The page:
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Bethlehem (HolyLand)

Bethlehem (HolyLand)

Bethlehem  Arabic: بيت لحم‎ Bayta Laḥm, “House of Meat”; Hebrew: בֵּית לֶחֶם Bet LeḥemHebrew pronunciation: , “House of Bread”; Ancient Greek: Βηθλεέμ Greek pronunciation; Latin: Bethleem; initially named after Canaanite fertility god Lehem) is a city located in the central West Bank, Palestine, about 10 km (6.2 miles) south of Jerusalem. Its population is approximately 25,000 people. It is the capital of the Bethlehem Governorate. The economy is primarily tourist-driven, peaking during the Christmas season, when Christians make pilgrimage to the Church of the Nativity.Rachel’s Tomb, an important Jewish holy site, is located at the northern entrance of Bethlehem.

The earliest known mention of Bethlehem was in the Amarna correspondence of 1350–1330 BCE when the town was inhabited by the Canaanites. The Hebrew Bible, which says that the city of Bethlehem was built up as a fortified city by Rehoboam, identifies it as the city David was from and where he was crowned as the king of Israel. The Gospels of Matthew and Luke identify Bethlehem as the birthplace of Jesus. Bethlehem was destroyed by the Emperor Hadrian during the second-century Bar Kokhba revolt; its rebuilding was promoted by Empress Helena, mother of Constantine the Great, who commissioned the building of its great Church of the Nativity in 327 CE. The church was badly damaged by the Samaritans, who sacked it during a revolt in 529, but was rebuilt a century later by Emperor Justinian I.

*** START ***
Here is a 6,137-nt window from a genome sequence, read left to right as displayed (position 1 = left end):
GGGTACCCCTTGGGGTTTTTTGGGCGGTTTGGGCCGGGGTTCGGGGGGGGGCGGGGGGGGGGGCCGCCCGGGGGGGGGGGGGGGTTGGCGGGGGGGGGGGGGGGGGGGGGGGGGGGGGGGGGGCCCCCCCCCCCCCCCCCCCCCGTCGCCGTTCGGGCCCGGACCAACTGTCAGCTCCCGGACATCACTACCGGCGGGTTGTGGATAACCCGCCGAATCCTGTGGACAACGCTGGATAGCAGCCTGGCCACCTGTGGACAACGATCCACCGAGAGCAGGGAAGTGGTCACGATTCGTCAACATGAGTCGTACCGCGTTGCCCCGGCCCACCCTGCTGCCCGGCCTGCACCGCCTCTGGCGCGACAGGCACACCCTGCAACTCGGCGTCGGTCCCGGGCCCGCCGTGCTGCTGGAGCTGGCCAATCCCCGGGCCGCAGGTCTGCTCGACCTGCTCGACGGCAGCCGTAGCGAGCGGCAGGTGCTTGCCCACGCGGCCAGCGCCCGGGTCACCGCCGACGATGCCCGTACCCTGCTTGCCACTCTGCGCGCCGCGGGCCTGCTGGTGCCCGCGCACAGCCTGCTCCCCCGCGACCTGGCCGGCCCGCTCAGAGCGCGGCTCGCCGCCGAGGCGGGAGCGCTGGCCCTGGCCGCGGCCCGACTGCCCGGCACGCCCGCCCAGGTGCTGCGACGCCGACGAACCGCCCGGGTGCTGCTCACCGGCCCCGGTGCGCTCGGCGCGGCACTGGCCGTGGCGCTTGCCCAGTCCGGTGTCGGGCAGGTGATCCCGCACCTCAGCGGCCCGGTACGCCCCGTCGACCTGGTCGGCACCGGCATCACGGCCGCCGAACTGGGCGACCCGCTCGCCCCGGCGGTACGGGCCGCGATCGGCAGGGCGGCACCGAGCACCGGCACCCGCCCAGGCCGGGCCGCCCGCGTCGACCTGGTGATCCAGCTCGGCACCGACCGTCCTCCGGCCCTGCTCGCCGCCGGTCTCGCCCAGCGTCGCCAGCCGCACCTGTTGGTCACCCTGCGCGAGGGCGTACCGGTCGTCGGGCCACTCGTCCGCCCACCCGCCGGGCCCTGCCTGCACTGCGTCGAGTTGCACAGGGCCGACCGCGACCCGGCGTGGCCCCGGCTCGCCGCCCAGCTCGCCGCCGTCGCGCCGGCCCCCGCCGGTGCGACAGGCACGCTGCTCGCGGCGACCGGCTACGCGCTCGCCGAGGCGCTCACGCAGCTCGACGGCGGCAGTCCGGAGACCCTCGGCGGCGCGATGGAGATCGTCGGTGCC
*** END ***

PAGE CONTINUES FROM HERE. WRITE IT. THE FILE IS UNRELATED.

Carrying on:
Bethlehem became part of Jund Filastin following the Muslim conquest in 637. Muslim rule continued in Bethlehem until its conquest in 1099 by a crusading army, who replaced the town’s Greek Orthodox clergy with a Latin one. In the mid-13th century, the Mamluks demolished the city’s walls, which were subsequently rebuilt under the Ottomans in the early 16th century. Control of Bethlehem passed from the Ottomans to the British at the end of World War I. Bethlehem came under Jordanian rule during the 1948 Arab-Israeli War and was later captured by Following an influx of refugees as a result of Israeli advances in the 1967 war, Bethlehem has a Muslim majority, but is still home to a significant Palestinian Christian community. It is now encircled and encroached upon by dozens of Israeli settlements and the Israeli West Bank barrier, which separates both Muslim and Christian communities from their land and livelihoods, and sees a steady exodus of those from both communities being driven out.

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